Experiments in Symmetry
Derek Nalls maintains that perfect symmetry is required to completely minimize the starting advantage of White. He also makes more grandiose claims that any asymmetry ruins a game. I will not address the latter here but only the former. These games were designed as experiments to test the notion that perfect symmetry makes a game better. With one exception, each game is very much like Chess with only some slight difference to make it perfectly symmetrical. The exception makes the smallest change to Chess, introducing diagonal symmetry without orthogonal symmetry. So, if perfect symmetry does make a game better, we should expect that some or all of these games will be better than Chess. Here are the games.
There are three variants played on a board of 7 files by 8 ranks.
- Bachelor Chess
- Removes the Queen file and the Queens. Pawns may still promote to Queens though.
- Spinster Chess
- Removes the King file and the Kings. Queens are royal, the object being to checkmate the Queen. The royal Queen may not move through check or face the opposing Queen. The checking power of the Queen is undiminished by attacked squares. Pawns may promote to Princesses, which move like Queens but are non-royal. No castling.
- Narcissus Chess
- Removes one of the middle files and replaces King and Queen with a hermaphoditic Monarch. The object is to checkmate the Monarch, which moves like a royal Queen unless it is checked, in which case it moves only as a King. Enemy Monarchs may never face each other. Pawns may promote to the same pieces as in Chess.
56 Square Variants
These are played on a 7x8 board with the middle file extended by one space on each side.
- Dominatrix Chess
- Kings go on the back space, Queens in front.
- Patriarchal Chess
- Queens go on the back space, Kings in front.
These are all played on the regular Chess board, with most replacing the usual heterosexual couple with a gay or hermaphroditic couple.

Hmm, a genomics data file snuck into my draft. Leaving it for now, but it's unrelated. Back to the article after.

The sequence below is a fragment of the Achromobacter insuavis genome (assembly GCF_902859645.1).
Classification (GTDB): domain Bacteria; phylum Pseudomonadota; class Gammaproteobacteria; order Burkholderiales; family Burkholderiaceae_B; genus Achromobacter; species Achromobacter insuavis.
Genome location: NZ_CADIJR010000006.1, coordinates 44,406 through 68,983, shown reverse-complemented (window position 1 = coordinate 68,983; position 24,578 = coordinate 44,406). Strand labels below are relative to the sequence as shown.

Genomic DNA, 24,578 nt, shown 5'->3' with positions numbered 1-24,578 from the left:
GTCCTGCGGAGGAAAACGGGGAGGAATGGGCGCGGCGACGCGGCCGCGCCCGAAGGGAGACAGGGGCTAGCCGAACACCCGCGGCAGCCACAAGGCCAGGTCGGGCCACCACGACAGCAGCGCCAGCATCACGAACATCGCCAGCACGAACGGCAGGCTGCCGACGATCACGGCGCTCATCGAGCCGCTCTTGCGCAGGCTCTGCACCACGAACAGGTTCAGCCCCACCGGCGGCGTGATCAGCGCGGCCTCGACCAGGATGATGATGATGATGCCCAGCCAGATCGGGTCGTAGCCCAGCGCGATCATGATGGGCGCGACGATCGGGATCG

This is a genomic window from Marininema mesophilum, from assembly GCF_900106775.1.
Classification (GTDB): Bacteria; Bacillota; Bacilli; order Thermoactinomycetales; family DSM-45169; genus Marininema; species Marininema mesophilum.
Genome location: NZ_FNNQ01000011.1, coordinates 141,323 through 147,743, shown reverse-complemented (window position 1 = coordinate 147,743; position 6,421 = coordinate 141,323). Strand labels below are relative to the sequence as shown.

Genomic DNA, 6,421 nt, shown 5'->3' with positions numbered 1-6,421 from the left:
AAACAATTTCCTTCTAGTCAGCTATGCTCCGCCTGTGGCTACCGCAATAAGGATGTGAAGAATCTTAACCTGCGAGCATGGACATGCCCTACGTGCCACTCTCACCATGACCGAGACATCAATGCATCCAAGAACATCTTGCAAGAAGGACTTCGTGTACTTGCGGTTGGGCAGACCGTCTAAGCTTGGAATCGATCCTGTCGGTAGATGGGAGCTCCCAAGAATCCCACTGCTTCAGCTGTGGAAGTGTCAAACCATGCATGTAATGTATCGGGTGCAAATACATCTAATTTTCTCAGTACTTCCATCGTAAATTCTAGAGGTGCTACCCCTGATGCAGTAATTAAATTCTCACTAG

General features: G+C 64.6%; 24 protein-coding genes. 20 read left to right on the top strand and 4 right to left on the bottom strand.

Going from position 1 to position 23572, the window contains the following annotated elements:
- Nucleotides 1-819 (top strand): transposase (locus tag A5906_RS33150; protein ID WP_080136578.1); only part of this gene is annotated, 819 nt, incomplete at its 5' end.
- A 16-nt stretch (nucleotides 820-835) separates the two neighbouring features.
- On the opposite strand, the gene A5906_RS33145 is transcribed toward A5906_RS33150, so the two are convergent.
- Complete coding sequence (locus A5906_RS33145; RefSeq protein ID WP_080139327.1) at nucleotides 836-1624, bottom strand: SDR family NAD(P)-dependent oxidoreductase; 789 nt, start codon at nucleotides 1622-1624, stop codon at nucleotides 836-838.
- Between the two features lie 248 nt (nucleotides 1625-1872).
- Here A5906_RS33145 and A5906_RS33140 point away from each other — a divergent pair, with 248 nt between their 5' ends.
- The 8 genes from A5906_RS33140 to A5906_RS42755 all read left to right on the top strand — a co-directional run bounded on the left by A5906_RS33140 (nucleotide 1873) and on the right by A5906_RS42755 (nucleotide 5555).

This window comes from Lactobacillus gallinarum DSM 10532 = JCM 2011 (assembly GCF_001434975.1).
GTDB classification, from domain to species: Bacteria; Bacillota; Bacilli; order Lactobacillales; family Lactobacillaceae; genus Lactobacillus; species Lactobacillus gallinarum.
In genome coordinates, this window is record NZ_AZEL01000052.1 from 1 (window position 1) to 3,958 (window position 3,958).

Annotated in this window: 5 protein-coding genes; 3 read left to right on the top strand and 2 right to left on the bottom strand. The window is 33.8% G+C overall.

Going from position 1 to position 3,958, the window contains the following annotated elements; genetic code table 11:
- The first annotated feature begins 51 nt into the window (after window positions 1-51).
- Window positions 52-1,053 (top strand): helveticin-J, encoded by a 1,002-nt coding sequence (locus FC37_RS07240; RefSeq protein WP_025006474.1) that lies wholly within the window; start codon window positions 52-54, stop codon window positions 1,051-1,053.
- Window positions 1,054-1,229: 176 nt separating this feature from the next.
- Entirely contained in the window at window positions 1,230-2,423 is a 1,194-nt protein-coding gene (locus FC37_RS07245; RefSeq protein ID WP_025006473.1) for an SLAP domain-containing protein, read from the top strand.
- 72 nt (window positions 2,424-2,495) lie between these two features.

- Homolateral Chess
- Replaces Queens with Kings in opening array. Object is to checkmate one of the Kings. Pawns may promote to Queens, as in Chess. Both Kings may castle.
- Boston Marriage Chess
- Replaces Kings with Queens in opening array. Both Queens are royal, and the object is to checkmate one of the Queens. Queens may not castle. Pawns may promote to Princesses, which move like Queens but are non-royal.
- Hermaphrodite Chess
- King and Queen are replaced by hermaphroditic Monarchs. The object is to checkmate one of them. One Monarch may castle, but both may not. A Monarch moves as a royal Queen unless in check, in which case it may only move like a King. Pawns may promote to non-royal Queens.
- Symposium Chess
- King and Queen are initially replaced by hermaphroditic Monarchs. As soon as one makes a move that can be made by only a King (castling) or only a Queen (moving further than one space), the two pieces differentiate into King and Queen, with the piece that moved turning into what it moved as. If one Monarch is captured before they differentiate into King and Queen, the remaining Monarch becomes King. The object is to checkmate the King.
- Sinister Queens Chess
- The Black King starts on d8 and the Black Queen on e8, so that Queens start to the left of the King for both players. This variant loses north/south symmetry and does not gain east/west symmetry, but it does gain ne/sw symmetry and nw/se symmetry.
These variants extend the width of the board to add more pieces.
Zillions of Games
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- Bigamous Chess
- Extends the board to 9 files by 8 ranks, so the the King has a Queen on each side. White's first rank is RNBQKQBNR, and Black's is symmetric to it.
- Episcopal Chess
- Extends the board to 9 files by 8 ranks, removing Queens, but adding two more Bishops. White's first rank is RNBBKBBNR, and Black's is symmetric with it. There are 9 Pawns on each side, and Pawns may still promote to Queens.
- Mormon Chess
- Extends the board to 11 files by 8 ranks, giving each side an extra Queen and two extra Bishops. White's first rank is RNBBQKQBBNR, and Black's is symmetric to it. Each side gets 11 Pawns.
You can also play this game by email,
using the web-based Play by Mail system on this site.
Written by Fergus Duniho.
WWW page created: February 15, 2005.